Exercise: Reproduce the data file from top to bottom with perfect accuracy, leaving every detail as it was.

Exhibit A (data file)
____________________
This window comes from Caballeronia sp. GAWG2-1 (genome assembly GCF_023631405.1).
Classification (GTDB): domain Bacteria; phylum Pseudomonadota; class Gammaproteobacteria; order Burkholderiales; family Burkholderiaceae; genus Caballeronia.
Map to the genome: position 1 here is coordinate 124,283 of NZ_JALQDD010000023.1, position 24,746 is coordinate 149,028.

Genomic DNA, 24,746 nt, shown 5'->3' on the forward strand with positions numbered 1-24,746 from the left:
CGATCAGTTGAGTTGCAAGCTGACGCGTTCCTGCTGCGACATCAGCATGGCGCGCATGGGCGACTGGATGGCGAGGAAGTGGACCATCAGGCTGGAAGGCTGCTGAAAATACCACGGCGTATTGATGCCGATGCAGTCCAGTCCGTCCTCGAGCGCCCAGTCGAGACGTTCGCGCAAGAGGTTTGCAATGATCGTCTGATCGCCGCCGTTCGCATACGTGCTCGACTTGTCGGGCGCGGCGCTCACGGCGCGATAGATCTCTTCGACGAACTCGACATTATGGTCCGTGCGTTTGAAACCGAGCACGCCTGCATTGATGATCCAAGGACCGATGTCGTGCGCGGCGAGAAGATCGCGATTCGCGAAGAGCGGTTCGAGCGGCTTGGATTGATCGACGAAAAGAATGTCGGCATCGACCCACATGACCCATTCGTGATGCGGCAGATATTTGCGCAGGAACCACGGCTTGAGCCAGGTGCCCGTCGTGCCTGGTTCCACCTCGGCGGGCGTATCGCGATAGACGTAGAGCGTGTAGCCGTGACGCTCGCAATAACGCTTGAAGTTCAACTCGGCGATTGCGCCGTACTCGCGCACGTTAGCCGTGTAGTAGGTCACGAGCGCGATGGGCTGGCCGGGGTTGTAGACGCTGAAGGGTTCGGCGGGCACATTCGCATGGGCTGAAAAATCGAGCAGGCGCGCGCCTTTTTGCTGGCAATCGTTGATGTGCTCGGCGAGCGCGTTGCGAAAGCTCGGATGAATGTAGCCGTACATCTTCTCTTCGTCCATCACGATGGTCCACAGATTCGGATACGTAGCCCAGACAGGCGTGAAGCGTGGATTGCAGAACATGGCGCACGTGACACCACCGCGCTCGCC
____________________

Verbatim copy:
This window comes from Caballeronia sp. GAWG2-1 (genome assembly GCF_023631405.1).
Classification (GTDB): domain Bacteria; phylum Pseudomonadota; class Gammaproteobacteria; order Burkholderiales; family Burkholderiaceae; genus Caballeronia.
Map to the genome: position 1 here is coordinate 124,283 of NZ_JALQDD010000023.1, position 24,746 is coordinate 149,028.

Genomic DNA, 24,746 nt, shown 5'->3' on the forward strand with positions numbered 1-24,746 from the left:
CGATCAGTTGAGTTGCAAGCTGACGCGTTCCTGCTGCGACATCAGCATGGCGCGCATGGGCGACTGGATGGCGAGGAAGTGGACCATCAGGCTGGAAGGCTGCTGAAAATACCACGGCGTATTGATGCCGATGCAGTCCAGTCCGTCCTCGAGCGCCCAGTCGAGACGTTCGCGCAAGAGGTTTGCAATGATCGTCTGATCGCCGCCGTTCGCATACGTGCTCGACTTGTCGGGCGCGGCGCTCACGGCGCGATAGATCTCTTCGACGAACTCGACATTATGGTCCGTGCGTTTGAAACCGAGCACGCCTGCATTGATGATCCAAGGACCGATGTCGTGCGCGGCGAGAAGATCGCGATTCGCGAAGAGCGGTTCGAGCGGCTTGGATTGATCGACGAAAAGAATGTCGGCATCGACCCACATGACCCATTCGTGATGCGGCAGATATTTGCGCAGGAACCACGGCTTGAGCCAGGTGCCCGTCGTGCCTGGTTCCACCTCGGCGGGCGTATCGCGATAGACGTAGAGCGTGTAGCCGTGACGCTCGCAATAACGCTTGAAGTTCAACTCGGCGATTGCGCCGTACTCGCGCACGTTAGCCGTGTAGTAGGTCACGAGCGCGATGGGCTGGCCGGGGTTGTAGACGCTGAAGGGTTCGGCGGGCACATTCGCATGGGCTGAAAAATCGAGCAGGCGCGCGCCTTTTTGCTGGCAATCGTTGATGTGCTCGGCGAGCGCGTTGCGAAAGCTCGGATGAATGTAGCCGTACATCTTCTCTTCGTCCATCACGATGGTCCACAGATTCGGATACGTAGCCCAGACAGGCGTGAAGCGTGGATTGCAGAACATGGCGCACGTGACACCACCGCGCTCGCC